Medical Specialty >> Hematology

Doctors Lounge - Hematology Answers

Back to Hematology Answers List

If you think you may have a medical emergency, call your doctor or 911 immediately. Doctors Lounge ( does not recommend or endorse any specific tests, physicians, products, procedures, opinions, or other information that may be mentioned on the Site.

DISCLAIMER: The information provided on is designed to support, not replace, the relationship that exists between a patient/site visitor and his/her physician. Please read our 'Terms and Conditions of Use' carefully before using this site.

Date of last update: 10/12/2017.

Forum Name: Hematology Topics

Question: Elevated hemoglobin in 14-year-old

 lombard_jh - Mon Jan 12, 2009 7:00 pm

My family practitioner referred my 14-year-old son to a hematologist following a blood test in which his hemoglobin was elevated. (This was a follow up to a test this fall when his hemoglobin was low. He was ill at that time and the first test was primarily to rule out mono or strep -- both negative.) The hematologist ran tests and found that certain values were above the normal range, but he was not concerned there was a real problem. He suggests having our family doctor run the tests again in a year to monitor things.

These are the results flagged as above or below normal ranges.
RBC 5.74
Hemoglobin 15.1
Hematocrit 44.6
MPV 9.4
Abs Lymph 3.27
Lymph Pct. 43.9
Immature Gran % .4

My son is healthy but not athletic.

I don't have any serious concerns, just looking for some additional reassurance!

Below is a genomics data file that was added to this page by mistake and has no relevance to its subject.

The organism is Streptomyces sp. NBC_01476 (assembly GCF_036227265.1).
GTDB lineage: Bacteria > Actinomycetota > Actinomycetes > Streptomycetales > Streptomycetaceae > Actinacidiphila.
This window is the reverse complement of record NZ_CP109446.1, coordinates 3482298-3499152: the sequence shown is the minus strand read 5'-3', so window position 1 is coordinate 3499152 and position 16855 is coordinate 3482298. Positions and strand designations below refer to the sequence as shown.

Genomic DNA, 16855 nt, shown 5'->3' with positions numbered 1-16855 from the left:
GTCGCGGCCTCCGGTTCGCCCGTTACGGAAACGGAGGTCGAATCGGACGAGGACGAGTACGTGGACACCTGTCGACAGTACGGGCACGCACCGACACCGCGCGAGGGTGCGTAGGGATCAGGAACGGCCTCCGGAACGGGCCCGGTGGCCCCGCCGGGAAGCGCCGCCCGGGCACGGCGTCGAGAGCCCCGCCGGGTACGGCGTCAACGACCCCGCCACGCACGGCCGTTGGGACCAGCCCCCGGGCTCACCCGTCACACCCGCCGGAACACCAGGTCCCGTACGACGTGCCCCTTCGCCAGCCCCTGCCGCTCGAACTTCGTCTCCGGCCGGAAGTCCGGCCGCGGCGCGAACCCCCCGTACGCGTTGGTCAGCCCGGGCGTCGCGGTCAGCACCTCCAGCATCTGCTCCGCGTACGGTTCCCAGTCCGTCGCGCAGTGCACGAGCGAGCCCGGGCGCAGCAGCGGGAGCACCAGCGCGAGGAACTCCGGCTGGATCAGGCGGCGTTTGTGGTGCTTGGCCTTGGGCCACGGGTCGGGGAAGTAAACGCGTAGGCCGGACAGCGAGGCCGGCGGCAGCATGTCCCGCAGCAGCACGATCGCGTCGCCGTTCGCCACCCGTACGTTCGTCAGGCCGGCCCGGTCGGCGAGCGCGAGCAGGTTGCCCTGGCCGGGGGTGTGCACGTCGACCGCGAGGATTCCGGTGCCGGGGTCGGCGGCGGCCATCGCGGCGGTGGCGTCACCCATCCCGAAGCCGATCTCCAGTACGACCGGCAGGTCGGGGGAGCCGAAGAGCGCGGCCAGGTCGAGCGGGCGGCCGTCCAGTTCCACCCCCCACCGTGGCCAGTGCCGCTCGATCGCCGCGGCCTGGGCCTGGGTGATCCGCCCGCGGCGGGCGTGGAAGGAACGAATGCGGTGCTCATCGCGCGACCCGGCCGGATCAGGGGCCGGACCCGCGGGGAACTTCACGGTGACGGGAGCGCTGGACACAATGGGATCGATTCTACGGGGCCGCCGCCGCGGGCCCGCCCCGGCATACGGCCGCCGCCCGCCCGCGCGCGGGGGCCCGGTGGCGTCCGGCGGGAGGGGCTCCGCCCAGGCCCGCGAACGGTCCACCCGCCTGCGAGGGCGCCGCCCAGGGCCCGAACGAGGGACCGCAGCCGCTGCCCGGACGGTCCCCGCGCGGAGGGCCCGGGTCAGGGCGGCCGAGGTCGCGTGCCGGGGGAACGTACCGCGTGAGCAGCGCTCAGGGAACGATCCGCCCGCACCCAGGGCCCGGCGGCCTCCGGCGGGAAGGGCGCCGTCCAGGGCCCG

Thank you.
 John Kenyon, CNA - Sat Mar 14, 2009 7:52 pm

User avatar Hello --

Your son's blood work as reported here seems essentially fine. Some of the values are actually within normal limits (WNL) while others would be normal for a full-grown man, and if your son is growing (which he undoubtedly is) then this could account for any slight upward skewing. The values are close enough to any lab standard to barely raise an eyebrow, although now that they've been tagged as not-quite-right they should be followed up for consistency's sake and to establish a "normal" baseline for your son. However, I don't feel these findings constitute any clear and present concern, so I hope this will help ease any concerns you may be harboring. Of course that's easier said than done when we're talking about one's own child, so the follow up is highly recommended. If things remain the same or are seen as totally WNL then I think you can completely relax about this. As it stands, I really don't see any cause for concern.

I hope this is helpful. Good luck to you and to your son. Please follow up with us here as needed.

| Check a doctor's response to similar questions

Are you a Doctor, Pharmacist, PA or a Nurse?

Join the Doctors Lounge online medical community

  • Editorial activities: Publish, peer review, edit online articles.

  • Ask a Doctor Teams: Respond to patient questions and discuss challenging presentations with other members.

Doctors Lounge Membership Application

Tools & Services: Follow DoctorsLounge on Twitter Follow us on Twitter | RSS News | Newsletter | Contact us